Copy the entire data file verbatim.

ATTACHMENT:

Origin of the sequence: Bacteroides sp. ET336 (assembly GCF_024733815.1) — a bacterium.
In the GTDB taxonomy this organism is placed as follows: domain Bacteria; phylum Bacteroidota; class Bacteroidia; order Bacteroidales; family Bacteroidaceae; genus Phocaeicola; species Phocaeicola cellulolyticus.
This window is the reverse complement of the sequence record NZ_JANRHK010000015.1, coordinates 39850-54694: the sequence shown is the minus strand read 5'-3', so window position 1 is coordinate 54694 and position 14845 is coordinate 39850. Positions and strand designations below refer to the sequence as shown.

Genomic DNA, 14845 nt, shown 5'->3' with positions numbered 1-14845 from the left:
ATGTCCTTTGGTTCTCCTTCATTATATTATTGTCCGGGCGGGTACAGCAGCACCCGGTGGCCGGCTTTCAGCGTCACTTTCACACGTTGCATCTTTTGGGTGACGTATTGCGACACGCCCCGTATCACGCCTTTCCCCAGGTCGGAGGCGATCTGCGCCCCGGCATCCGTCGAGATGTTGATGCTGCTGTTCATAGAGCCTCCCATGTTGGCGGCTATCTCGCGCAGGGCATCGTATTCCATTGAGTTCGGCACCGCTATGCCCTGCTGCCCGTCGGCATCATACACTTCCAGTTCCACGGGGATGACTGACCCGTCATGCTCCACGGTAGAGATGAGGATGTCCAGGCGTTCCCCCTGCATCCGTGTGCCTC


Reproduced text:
Origin of the sequence: Bacteroides sp. ET336 (assembly GCF_024733815.1) — a bacterium.
In the GTDB taxonomy this organism is placed as follows: domain Bacteria; phylum Bacteroidota; class Bacteroidia; order Bacteroidales; family Bacteroidaceae; genus Phocaeicola; species Phocaeicola cellulolyticus.
This window is the reverse complement of the sequence record NZ_JANRHK010000015.1, coordinates 39850-54694: the sequence shown is the minus strand read 5'-3', so window position 1 is coordinate 54694 and position 14845 is coordinate 39850. Positions and strand designations below refer to the sequence as shown.

Genomic DNA, 14845 nt, shown 5'->3' with positions numbered 1-14845 from the left:
ATGTCCTTTGGTTCTCCTTCATTATATTATTGTCCGGGCGGGTACAGCAGCACCCGGTGGCCGGCTTTCAGCGTCACTTTCACACGTTGCATCTTTTGGGTGACGTATTGCGACACGCCCCGTATCACGCCTTTCCCCAGGTCGGAGGCGATCTGCGCCCCGGCATCCGTCGAGATGTTGATGCTGCTGTTCATAGAGCCTCCCATGTTGGCGGCTATCTCGCGCAGGGCATCGTATTCCATTGAGTTCGGCACCGCTATGCCCTGCTGCCCGTCGGCATCATACACTTCCAGTTCCACGGGGATGACTGACCCGTCATGCTCCACGGTAGAGATGAGGATGTCCAGGCGTTCCCCCTGCATCCGTGTGCCTC